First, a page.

Russia // Moscow //

The Kremlin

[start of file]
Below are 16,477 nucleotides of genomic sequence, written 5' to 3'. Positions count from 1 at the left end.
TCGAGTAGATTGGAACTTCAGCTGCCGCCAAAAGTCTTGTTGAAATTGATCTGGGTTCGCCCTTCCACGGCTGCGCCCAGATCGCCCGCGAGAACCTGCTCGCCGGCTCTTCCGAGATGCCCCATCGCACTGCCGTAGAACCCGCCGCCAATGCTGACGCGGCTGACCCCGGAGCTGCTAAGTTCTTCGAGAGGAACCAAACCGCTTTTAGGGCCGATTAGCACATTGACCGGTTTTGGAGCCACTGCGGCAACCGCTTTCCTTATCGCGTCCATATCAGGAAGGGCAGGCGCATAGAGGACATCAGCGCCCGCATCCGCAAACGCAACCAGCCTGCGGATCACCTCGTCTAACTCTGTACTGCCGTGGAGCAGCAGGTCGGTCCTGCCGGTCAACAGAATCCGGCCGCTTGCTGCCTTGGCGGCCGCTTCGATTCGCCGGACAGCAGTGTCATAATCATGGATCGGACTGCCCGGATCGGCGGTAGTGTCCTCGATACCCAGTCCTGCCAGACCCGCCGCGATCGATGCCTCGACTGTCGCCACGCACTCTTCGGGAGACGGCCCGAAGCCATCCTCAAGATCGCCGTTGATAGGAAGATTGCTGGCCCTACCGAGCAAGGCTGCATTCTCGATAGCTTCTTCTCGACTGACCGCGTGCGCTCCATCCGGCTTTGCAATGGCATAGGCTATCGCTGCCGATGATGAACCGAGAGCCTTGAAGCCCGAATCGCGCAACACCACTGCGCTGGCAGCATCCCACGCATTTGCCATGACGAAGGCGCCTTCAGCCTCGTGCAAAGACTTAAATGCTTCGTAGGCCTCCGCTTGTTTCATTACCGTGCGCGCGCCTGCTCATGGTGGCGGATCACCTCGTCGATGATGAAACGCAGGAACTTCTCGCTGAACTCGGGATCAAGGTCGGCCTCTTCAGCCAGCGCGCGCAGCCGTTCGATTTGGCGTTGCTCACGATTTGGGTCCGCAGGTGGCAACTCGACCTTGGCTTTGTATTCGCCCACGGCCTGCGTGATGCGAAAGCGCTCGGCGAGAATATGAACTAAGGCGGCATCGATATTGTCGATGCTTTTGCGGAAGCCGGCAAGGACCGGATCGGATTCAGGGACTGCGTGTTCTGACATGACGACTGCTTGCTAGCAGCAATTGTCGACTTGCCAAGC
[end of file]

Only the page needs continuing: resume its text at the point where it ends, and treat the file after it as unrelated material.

Brooding and glittering in the heart of the capital, the Kremlin (Aleksandrovsky Sad; 10am–5pm, closed Thurs; R350, student R100; w; Borovitskaya) is both the heart of historical Moscow and home to its present-day parliament, the Duma. Its founding is attributed to Prince Yuriy Dolgorukiy, who built a wooden fort here in about 1147. Look out for the Tsar Cannon, cast in 1586: one of the largest cannons ever made, this was intended to defend the Saviour Gate, but has never been fired. Close by looms the earthbound, broken Tsar Bell, the largest bell in the world, cast in 1655. Cathedral Square is the historic heart of the Kremlin, dominated by the magnificent, white Ivan the Great Bell Tower. Of the square’s four key churches, the most important is the Cathedral of the Assumption, with a spacious, light and echoing interior, walls and pillars smothered with icons and frescoes, and temporary exhibitions housed in its belfry. The Cathedral of the Archangel houses the tombs of Russia’s rulers from Grand Duke Ivan I to Tsar Ivan V, while the golden-domed Cathedral of the Annunciation (closed for renovations at time of writing) hides some of Russia’s finest icons, including works by Theophanes the Greek and Andrey Rublev.

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